How Guillermo del Toro mixed the old and the new to create the most visually striking film of 2021


The unfathomable and dark depths of human depravity lie at the heart of Guillermo del Toro’s work Alley of nightmares, a memorable and visually striking neo-noir adaptation of William Lindsay Gresham’s 1946 novel of the same name.

Set between the late 1930s and early 1940s, this big-screen translation traces the rise and fall of Stanton “Stan” Carlisle (Bradley Cooper), a two-bit con artist who goes from the bustle of bosses. from the carnival to the hustle and bustle of the upscale Buffalo class from the Depression Era. Stan winds through an Art Deco maze of easy salaries and gullible brands, until he finds himself drowned in the rising waters of his own pride.

***WARNING! The following contains slight spoilers! ***

Gresham’s book was famous for being adapted into the 1947 film noir starring Tyrone Power as Carlisle, although del Toro felt he could give the source material a modern makeover by avoiding the overused tropes of the kind black.

“When people talk about black, people immediately think of a cliché,” the Oscar-winning writer / director explained in a recent video for the Academy of Motion Picture Arts and Sciences (see below). “An advertisement for a perfume, Venetian blinds, a voiceover, a detective in an overcoat in a wet street, a fan in slow motion, a woman smoking in the dark.”

Guillermo said roughly: ‘If you’ve seen the [original] movie, don’t see it again because we’re not doing a remake of that movie. We’re doing our own version, ”said costume designer Luis Sequeira. Forbes Entertainment on Zoom. “He was quite categorical on certain style notes which he was not very satisfied with. [with regards] to the original. So we kind of put that aside.

As such, del Toro asked his talented production team – many of whom have worked with him before – to avoid these platitudes when designing the film’s overall look. “Basically the film isn’t dark, so it was like ‘How do we get that feeling?’,” Sequeira continues. “It was about creating so much texture in the choices, so that even though there was color, it still gave you all of those black qualities.”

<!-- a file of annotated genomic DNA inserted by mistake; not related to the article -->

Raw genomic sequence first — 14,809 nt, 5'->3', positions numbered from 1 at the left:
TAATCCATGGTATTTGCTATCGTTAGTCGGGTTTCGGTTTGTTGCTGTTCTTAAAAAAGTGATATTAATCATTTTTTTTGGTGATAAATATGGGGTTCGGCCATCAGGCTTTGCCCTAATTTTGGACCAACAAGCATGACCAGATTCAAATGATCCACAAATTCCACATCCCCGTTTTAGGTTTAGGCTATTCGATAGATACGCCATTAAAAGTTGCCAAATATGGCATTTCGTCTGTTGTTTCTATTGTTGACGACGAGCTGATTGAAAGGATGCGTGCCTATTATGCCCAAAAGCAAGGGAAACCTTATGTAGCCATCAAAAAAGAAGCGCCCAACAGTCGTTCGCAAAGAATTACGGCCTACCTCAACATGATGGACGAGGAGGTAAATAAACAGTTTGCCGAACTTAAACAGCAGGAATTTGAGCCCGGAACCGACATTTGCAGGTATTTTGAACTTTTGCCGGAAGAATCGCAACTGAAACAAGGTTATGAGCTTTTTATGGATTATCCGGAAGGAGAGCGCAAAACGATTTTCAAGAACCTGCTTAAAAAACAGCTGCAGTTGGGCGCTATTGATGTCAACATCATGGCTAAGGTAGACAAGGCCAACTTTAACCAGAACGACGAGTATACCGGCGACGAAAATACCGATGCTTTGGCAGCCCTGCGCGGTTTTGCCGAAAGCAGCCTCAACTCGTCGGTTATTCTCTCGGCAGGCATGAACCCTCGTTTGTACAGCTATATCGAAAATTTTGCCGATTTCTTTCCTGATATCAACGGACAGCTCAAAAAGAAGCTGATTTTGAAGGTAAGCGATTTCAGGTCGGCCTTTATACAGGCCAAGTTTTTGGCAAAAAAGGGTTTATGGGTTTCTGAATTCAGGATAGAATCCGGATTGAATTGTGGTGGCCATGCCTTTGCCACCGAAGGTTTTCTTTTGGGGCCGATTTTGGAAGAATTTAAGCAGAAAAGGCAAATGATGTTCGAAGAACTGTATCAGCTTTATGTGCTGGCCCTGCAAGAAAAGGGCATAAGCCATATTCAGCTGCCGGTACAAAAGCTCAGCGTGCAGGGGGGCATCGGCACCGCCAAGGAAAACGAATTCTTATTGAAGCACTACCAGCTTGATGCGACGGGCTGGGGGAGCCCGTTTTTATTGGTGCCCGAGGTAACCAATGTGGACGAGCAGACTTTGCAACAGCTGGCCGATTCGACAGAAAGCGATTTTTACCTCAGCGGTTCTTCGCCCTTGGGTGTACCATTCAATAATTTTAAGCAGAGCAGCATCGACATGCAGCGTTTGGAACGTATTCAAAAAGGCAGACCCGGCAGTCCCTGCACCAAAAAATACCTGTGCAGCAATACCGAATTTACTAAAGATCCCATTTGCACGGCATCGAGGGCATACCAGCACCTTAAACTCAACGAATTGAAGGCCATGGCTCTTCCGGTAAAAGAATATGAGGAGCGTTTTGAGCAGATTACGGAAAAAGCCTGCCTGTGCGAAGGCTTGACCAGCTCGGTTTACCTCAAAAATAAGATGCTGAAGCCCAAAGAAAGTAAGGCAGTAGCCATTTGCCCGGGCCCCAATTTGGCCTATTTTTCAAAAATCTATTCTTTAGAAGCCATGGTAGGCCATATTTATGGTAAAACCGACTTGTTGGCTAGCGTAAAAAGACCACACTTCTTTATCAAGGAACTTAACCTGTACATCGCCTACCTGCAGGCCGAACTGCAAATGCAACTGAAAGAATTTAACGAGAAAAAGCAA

“We have deliberately tried not to look at the dark,” echoes production designer Tamara Deverell. “I remember having a conversation with Guillermo at the very beginning and we briefly talked about making the film in black and white. This kind of comes and goes quickly. It’s a film noir in terms of subject matter, but we don’t necessarily want that look. We kind of ditched that film noir idea without saying it. “

Of course, there are a few nods to the filmmaking methods of the Golden Age, especially in Dan Lausten’s cinematography, which makes excellent use of light, shadow, and smoke to transmit a swirling vortex of unease and moral decay.

The smoke is heavily used in the first half of the film, which takes place during a seedy traveling carnival where Stan learns the mentalist tricks of the trade from Peter Krumbein (David Strathairn) and his tarot card-reading wife, Zeena (Toni Collette).

While Alley of nightmares isn’t an exercise in the usual del Toro genres (horror, sci-fi, and supernatural), its funhouse-style setting still evokes the director’s keen sense of the macabre – whether it’s a dead child – born with a ghoulish third eye floating in a jar of murky liquid or the resident carnival “geek”, a drugged vagabond ready to do just about anything for the next high. The real monsters, according to del Toro, are the ones we make of ourselves. That’s a pretty apt message, considering the film is set in the run-up to WWII.

“We wanted to use a lot of smoke in the background, so you have that third dimensional feeling – like something is going on,” Lausten reveals. “It’s not like you think it’s weird, but the first time you see the carnival you have a lot of smoke in the background and it just makes you a little nervous onscreen I think. It’s not something where you’re like, “Oh, it’s gonna be a horror movie,” because it’s not a horror movie. But he [offers] the suspense.”

As for the carnival itself, the various tents, banners and attractions were quite practical. “We had the tents built by a company that has been doing it since the 1890s,” says Deverell. “It’s a family business in the Midwest called Armbruster. We asked them to make our tents and now they make all kinds of vintage tents so they really helped help us with uniquely shaped tents because we had to customize each one of them … actually they came and showed us the tent poles because we have the whole scene in the movie where the tent poles come out and the whole thing is… how to secure them in a periodic way.